Grab buckets, poke headcrabs
Valve’s much-anticipated virtual reality game Half-Life: Alyx debuts on March 23rd, and it just offered a little more detail on what we’ll be playing. It released three short videos today showing off combat and puzzles in Alyx, as well as the game’s overall vibe.
The videos showcase some things we already knew about Alyx. First, much of the game is about semi-realistic gunfights, including manually reloading while being mobbed by enemies. Second, there are a lot of hand-based interactions — in the demo videos, we see Alyx Vance tip over buckets to search for items, grab grenades from midair, pull boards off a barred door, and flip a dead headcrab with the tip of her pistol. Valve has said its Index controllers will provide extra interaction options, but we don’t get any detail on that here.
And third, Alyx Vance isn’t a Gordon Freeman-style silent protagonist. Alyx spent Half-Life 2 performing one-sided banter, but as a playable character, she’s more than ready to chat with other characters and occasionally muse to herself.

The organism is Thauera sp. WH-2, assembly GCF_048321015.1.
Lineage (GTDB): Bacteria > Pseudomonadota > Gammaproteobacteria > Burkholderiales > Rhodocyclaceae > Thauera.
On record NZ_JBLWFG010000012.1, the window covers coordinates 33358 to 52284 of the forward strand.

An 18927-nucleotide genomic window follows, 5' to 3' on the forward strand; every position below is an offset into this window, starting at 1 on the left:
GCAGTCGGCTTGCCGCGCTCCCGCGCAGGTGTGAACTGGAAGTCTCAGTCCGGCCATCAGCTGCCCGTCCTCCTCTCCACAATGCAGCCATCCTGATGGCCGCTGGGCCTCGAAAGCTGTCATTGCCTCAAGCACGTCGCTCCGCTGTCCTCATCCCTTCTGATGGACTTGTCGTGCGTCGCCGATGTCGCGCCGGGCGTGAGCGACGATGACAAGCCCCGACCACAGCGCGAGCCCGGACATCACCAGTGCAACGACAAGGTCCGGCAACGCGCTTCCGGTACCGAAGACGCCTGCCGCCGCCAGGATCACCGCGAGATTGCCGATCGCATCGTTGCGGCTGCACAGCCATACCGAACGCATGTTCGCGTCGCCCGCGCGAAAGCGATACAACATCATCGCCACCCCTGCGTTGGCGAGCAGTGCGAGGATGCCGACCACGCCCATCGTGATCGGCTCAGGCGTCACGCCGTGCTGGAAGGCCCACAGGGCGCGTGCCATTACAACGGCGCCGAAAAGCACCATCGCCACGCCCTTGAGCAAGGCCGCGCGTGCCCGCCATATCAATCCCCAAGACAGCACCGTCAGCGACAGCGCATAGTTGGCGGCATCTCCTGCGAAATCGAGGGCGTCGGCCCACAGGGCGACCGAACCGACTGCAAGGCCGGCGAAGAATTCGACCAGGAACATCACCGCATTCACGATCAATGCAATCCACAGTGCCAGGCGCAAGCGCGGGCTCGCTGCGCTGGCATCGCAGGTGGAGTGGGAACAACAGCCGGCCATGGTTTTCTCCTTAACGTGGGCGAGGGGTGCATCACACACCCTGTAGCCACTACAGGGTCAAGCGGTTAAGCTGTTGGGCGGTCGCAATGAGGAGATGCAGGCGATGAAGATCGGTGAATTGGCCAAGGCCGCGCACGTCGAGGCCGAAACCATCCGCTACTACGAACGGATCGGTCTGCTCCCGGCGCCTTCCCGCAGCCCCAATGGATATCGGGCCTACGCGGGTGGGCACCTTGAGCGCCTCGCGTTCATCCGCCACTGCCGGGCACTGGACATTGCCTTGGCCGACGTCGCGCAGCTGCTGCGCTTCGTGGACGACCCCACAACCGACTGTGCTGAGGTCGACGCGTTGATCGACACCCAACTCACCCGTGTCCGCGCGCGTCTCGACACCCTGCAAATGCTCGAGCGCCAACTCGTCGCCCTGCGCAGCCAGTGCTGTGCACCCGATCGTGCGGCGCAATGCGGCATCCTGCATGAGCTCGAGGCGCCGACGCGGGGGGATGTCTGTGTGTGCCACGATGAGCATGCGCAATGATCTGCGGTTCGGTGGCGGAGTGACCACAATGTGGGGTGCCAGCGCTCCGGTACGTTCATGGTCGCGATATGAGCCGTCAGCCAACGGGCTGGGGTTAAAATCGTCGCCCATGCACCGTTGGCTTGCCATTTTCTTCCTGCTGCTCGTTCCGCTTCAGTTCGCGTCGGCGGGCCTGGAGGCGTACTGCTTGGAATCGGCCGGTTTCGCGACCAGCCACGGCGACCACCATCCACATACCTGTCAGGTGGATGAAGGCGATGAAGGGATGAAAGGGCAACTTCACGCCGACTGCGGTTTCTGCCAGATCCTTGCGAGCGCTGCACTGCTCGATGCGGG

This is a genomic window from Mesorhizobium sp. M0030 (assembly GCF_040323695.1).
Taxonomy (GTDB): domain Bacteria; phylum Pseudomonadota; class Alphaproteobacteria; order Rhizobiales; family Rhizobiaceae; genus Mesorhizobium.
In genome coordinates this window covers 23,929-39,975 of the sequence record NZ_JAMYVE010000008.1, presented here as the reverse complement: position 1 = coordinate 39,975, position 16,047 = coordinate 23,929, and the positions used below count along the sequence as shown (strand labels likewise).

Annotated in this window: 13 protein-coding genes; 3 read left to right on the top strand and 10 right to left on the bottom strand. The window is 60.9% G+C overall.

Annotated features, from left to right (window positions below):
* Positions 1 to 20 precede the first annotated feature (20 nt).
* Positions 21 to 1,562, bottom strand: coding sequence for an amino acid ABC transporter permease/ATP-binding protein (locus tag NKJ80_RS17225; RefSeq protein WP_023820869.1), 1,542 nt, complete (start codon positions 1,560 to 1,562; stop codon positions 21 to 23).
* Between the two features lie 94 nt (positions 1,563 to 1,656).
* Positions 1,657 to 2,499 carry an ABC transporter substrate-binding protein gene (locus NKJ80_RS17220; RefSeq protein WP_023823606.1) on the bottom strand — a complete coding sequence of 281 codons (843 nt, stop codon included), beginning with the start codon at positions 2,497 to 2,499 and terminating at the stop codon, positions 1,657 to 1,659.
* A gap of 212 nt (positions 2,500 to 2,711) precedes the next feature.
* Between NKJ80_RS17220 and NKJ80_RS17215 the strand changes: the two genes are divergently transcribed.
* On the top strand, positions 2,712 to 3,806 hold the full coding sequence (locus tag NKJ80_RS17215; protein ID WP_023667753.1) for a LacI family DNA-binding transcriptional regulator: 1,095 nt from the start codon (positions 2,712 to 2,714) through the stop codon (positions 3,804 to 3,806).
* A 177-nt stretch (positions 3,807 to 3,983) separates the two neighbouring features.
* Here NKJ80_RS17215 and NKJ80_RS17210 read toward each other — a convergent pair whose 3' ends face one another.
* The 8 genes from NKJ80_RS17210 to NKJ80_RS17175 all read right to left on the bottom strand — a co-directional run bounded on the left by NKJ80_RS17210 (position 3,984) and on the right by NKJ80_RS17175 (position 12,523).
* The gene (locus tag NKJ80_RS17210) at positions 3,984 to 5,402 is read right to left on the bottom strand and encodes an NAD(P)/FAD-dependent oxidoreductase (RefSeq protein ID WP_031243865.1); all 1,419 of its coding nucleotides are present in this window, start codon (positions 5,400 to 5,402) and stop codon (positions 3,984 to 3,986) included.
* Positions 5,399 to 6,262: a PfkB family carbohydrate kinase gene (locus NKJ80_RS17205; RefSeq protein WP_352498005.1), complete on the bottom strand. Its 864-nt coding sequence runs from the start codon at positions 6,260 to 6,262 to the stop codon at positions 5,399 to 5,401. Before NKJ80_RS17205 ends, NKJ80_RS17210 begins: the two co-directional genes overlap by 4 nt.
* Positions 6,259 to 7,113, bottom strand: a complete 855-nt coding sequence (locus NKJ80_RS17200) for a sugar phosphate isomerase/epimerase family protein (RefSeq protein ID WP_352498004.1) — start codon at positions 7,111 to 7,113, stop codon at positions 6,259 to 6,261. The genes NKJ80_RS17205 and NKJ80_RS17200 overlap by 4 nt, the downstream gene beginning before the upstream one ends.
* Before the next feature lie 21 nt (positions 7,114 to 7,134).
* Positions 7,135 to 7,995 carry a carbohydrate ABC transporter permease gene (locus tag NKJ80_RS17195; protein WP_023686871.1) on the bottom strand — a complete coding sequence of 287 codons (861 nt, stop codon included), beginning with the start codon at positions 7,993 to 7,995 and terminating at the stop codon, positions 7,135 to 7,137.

Half-Life: Alyx incorporates some familiar VR and shooter mechanics. As an IGN hands-on video shows, you can switch between teleportation-style locomotion and free directional movement — and if you choose the former, you can strategically pop behind enemies or cover during fights. You can also apparently collect an upgrade material called “resin” and add new features to your gun, adding a level of customization that the Half-Life series has mostly eschewed.
The gameplay videos mostly show off familiar elements of the Half-Life world. They feature classic enemies like headcrabs, Combine soldiers, and barnacles. And they confirm that Alyx will still use Half-Life’s old-school health stations and medkits, offering a nod toward explaining them within the game’s fiction. This all makes sense, since Alyx is set before Half-Life 2 and its sequel episodes — although Valve has also suggested it could help resolve lingering questions from those games.
Half-Life: Alyx will be VR-only but playable on any PC-based headset. For anyone who’s just getting into VR, though, options are currently limited. Valve is still trying to restock its Index headsets, and Oculus Quest is heavily backordered, in part due to coronavirus-related delays.